The arrival of winter.

Winter snuck up on me this year. It seems like just yesterday that I was returning home from Japan, with the end of summer and all of fall ahead of me. The leaves were still green, the air was still warm, and friends gathered around the fire pit outside. Now, the first snow of the season has come and gone, and the second coat still covers the ground. The gatherings have moved inside, into the small cabin, where we cram around the woodstove after Wednesday night rides in an almost claustrophobia-inducing manner while some concoction is cooked in our new cast-iron skillet.

It’s a little harder to get motivated this time of year. Removing oneself from the cocoon of blankets in the morning takes more willpower. Getting dressed to embark on some outdoor adventure takes a little more effort and often requires some trial and error experimentation to figure out what works and what doesn’t, what’s too warm and what’s not warm enough. Darkness comes early, so during the week any post-work outdoor pursuits must be done with headlamps.

It’s easy to get sucked into a sedentary routine day after day, to give in to the temptation to stay curled up by the fireplace instead of heading out into the frigid outdoors. But the winter world is beautiful and peaceful, a new perspective on a familiar landscape. Snow seems to make the world glow, even at night, and provides yet another medium in which to play. ‘Tis the season for fat-bikes and skies, snowshoes and sleds.

Riding across a field encased in ice on Thanksgiving Day.

Riding across a field encased in ice this past Thanksgiving Day.

First icy/snowy fat-bike ride of the season.

First icy/snowy fat-bike ride of the season.

And this winter offers yet another adventure, that of life in the cabin in the woods—chopping wood outside in the snow and sleet because it’s the only way the house will be warm, waking up in the middle of the night to feed the woodstove, washing dishes outside on the porch in sub-freezing temperatures. Yes, it can be a pain sometimes. But I’ve discovered that I love chopping wood (to the point that I have to restrain myself), and waking up and stepping outside in the freshly-fallen snow and not seeing or hearing another soul, or being able to get on a bike or go for a hike right out our front door without getting in a car makes it all worth it and then some.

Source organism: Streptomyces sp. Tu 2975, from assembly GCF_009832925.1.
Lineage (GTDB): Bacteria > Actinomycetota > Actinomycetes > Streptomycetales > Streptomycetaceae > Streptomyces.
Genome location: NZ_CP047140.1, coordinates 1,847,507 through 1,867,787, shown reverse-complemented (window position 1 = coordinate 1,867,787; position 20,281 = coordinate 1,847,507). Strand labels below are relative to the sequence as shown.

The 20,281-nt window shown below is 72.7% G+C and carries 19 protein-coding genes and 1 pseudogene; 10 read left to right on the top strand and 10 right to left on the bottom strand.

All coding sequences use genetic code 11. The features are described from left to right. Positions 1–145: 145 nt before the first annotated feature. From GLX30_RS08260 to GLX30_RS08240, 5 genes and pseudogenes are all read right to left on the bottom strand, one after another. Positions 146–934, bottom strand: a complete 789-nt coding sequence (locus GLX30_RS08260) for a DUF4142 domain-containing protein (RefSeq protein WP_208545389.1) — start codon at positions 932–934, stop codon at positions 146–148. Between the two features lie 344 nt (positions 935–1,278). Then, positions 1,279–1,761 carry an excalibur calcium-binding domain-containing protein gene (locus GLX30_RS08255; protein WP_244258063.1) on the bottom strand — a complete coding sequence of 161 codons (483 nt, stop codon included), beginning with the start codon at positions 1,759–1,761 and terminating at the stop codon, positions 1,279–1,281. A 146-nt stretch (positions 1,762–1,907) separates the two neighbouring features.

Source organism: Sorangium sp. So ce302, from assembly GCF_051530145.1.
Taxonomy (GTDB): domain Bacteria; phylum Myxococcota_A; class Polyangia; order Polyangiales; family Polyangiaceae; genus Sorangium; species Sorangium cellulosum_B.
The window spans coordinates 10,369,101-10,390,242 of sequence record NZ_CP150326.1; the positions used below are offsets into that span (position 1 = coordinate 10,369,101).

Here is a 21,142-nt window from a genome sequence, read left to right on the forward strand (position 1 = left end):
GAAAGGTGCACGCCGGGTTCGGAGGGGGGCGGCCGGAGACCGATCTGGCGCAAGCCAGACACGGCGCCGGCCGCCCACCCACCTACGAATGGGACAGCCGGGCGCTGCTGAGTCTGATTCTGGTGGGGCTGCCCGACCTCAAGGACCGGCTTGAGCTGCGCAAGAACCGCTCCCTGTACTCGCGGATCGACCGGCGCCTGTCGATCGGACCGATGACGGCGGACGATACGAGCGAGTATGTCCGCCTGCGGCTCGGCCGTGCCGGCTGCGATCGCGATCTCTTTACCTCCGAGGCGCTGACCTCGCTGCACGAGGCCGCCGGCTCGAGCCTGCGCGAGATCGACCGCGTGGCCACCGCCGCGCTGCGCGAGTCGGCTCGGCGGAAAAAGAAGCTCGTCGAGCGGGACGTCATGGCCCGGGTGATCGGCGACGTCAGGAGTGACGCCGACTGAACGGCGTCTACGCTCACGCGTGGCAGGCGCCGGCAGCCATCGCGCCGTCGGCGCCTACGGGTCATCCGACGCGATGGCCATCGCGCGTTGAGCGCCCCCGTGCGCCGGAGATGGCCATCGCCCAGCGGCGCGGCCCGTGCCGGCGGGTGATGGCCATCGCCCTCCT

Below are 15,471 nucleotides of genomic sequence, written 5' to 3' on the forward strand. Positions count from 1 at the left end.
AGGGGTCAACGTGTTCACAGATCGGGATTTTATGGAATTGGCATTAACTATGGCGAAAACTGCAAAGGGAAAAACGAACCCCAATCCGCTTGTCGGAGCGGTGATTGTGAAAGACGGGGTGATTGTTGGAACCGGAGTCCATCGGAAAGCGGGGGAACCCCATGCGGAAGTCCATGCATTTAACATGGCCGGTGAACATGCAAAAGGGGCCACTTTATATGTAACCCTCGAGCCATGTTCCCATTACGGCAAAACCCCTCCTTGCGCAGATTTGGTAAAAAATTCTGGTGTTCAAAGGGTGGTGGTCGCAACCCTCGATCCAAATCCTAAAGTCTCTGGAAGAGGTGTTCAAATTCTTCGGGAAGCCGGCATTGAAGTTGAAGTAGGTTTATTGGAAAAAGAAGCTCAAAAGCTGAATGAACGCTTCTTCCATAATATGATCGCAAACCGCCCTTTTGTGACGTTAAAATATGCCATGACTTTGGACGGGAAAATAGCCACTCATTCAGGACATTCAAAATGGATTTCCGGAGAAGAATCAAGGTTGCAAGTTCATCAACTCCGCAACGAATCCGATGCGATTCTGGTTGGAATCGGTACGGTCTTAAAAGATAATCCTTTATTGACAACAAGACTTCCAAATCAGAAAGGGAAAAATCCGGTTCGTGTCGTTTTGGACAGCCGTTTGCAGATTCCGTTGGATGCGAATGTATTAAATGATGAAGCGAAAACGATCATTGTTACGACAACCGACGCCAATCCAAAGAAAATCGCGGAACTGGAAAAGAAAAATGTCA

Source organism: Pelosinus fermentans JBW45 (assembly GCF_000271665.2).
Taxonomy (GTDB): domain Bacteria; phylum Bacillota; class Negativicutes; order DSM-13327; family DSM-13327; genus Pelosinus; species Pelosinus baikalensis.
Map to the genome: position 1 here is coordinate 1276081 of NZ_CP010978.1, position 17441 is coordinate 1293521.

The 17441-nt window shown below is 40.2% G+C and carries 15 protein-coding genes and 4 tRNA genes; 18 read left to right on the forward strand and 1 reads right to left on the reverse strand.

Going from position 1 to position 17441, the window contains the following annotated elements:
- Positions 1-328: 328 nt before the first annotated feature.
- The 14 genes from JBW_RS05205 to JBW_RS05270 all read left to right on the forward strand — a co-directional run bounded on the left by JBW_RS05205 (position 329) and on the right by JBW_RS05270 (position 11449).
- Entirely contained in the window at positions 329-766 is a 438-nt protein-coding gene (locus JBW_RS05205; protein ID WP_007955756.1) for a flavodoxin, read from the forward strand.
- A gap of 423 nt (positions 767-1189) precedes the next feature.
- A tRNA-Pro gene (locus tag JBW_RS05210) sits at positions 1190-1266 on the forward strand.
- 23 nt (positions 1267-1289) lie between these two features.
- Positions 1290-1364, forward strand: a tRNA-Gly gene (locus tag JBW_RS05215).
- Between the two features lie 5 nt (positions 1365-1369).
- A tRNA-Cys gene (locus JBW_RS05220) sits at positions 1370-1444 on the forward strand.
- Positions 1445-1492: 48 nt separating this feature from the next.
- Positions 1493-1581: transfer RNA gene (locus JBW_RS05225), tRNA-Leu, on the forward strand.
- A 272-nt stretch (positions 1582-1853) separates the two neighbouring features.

Home.

Living the dream.

This winter will be full of great things, of exploration and new experiences, of chilly but wonderful outdoor pursuits followed by nights warmed by the fire and the company of those we love. I’m excited for epic fat-bike rides and my first Frozen Fat experience. I’m looking forward to breaking out my skis, going for night hikes in the snow under a full moon, and perhaps even spending some time freezing my ass off on a winter camping trip.

It’s time to embrace this cold and snowy season, and all it has to offer.

Waking up to ice.

Porch decorations.

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2 thoughts on “The arrival of winter.

  1. Pingback: The arrival of winter. | Raystown Moments

  2. i*Kan

    This was so beautifully written, I felt I was there with you in the wintery woods. Loved the photograph of the first bike ride of the season. Thanks for following my blog and leading me to yours.

    Like

    Reply

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